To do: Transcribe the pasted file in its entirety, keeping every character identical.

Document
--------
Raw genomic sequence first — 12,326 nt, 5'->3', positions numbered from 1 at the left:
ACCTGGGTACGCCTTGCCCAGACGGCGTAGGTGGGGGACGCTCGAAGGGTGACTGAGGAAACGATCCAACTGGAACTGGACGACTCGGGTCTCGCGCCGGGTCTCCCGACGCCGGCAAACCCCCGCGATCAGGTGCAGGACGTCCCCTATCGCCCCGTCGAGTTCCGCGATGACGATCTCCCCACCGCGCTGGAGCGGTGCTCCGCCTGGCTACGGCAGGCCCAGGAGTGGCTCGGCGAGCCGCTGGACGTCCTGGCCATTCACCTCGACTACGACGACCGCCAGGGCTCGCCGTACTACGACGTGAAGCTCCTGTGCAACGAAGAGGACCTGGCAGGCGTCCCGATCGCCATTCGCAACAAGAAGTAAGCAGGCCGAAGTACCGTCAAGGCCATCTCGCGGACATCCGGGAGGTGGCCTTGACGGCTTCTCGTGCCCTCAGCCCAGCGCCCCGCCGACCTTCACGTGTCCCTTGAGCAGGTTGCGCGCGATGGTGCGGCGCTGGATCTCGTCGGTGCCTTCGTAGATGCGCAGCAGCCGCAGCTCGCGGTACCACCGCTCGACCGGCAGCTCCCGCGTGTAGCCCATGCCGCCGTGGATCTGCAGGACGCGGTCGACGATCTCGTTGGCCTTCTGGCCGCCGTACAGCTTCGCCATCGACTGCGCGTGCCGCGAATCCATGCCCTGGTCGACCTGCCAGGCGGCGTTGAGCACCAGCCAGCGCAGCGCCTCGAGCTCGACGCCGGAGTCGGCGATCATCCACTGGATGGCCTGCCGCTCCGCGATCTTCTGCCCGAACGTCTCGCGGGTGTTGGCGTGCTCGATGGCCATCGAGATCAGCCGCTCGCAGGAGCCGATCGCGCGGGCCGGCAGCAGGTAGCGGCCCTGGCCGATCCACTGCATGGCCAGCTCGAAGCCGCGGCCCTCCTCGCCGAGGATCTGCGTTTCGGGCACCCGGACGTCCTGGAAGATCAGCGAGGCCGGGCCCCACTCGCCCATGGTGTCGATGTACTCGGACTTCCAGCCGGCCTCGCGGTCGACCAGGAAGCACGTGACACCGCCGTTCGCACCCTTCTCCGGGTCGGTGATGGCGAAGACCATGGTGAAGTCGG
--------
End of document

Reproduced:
Raw genomic sequence first — 12,326 nt, 5'->3', positions numbered from 1 at the left:
ACCTGGGTACGCCTTGCCCAGACGGCGTAGGTGGGGGACGCTCGAAGGGTGACTGAGGAAACGATCCAACTGGAACTGGACGACTCGGGTCTCGCGCCGGGTCTCCCGACGCCGGCAAACCCCCGCGATCAGGTGCAGGACGTCCCCTATCGCCCCGTCGAGTTCCGCGATGACGATCTCCCCACCGCGCTGGAGCGGTGCTCCGCCTGGCTACGGCAGGCCCAGGAGTGGCTCGGCGAGCCGCTGGACGTCCTGGCCATTCACCTCGACTACGACGACCGCCAGGGCTCGCCGTACTACGACGTGAAGCTCCTGTGCAACGAAGAGGACCTGGCAGGCGTCCCGATCGCCATTCGCAACAAGAAGTAAGCAGGCCGAAGTACCGTCAAGGCCATCTCGCGGACATCCGGGAGGTGGCCTTGACGGCTTCTCGTGCCCTCAGCCCAGCGCCCCGCCGACCTTCACGTGTCCCTTGAGCAGGTTGCGCGCGATGGTGCGGCGCTGGATCTCGTCGGTGCCTTCGTAGATGCGCAGCAGCCGCAGCTCGCGGTACCACCGCTCGACCGGCAGCTCCCGCGTGTAGCCCATGCCGCCGTGGATCTGCAGGACGCGGTCGACGATCTCGTTGGCCTTCTGGCCGCCGTACAGCTTCGCCATCGACTGCGCGTGCCGCGAATCCATGCCCTGGTCGACCTGCCAGGCGGCGTTGAGCACCAGCCAGCGCAGCGCCTCGAGCTCGACGCCGGAGTCGGCGATCATCCACTGGATGGCCTGCCGCTCCGCGATCTTCTGCCCGAACGTCTCGCGGGTGTTGGCGTGCTCGATGGCCATCGAGATCAGCCGCTCGCAGGAGCCGATCGCGCGGGCCGGCAGCAGGTAGCGGCCCTGGCCGATCCACTGCATGGCCAGCTCGAAGCCGCGGCCCTCCTCGCCGAGGATCTGCGTTTCGGGCACCCGGACGTCCTGGAAGATCAGCGAGGCCGGGCCCCACTCGCCCATGGTGTCGATGTACTCGGACTTCCAGCCGGCCTCGCGGTCGACCAGGAAGCACGTGACACCGCCGTTCGCACCCTTCTCCGGGTCGGTGATGGCGAAGACCATGGTGAAGTCGG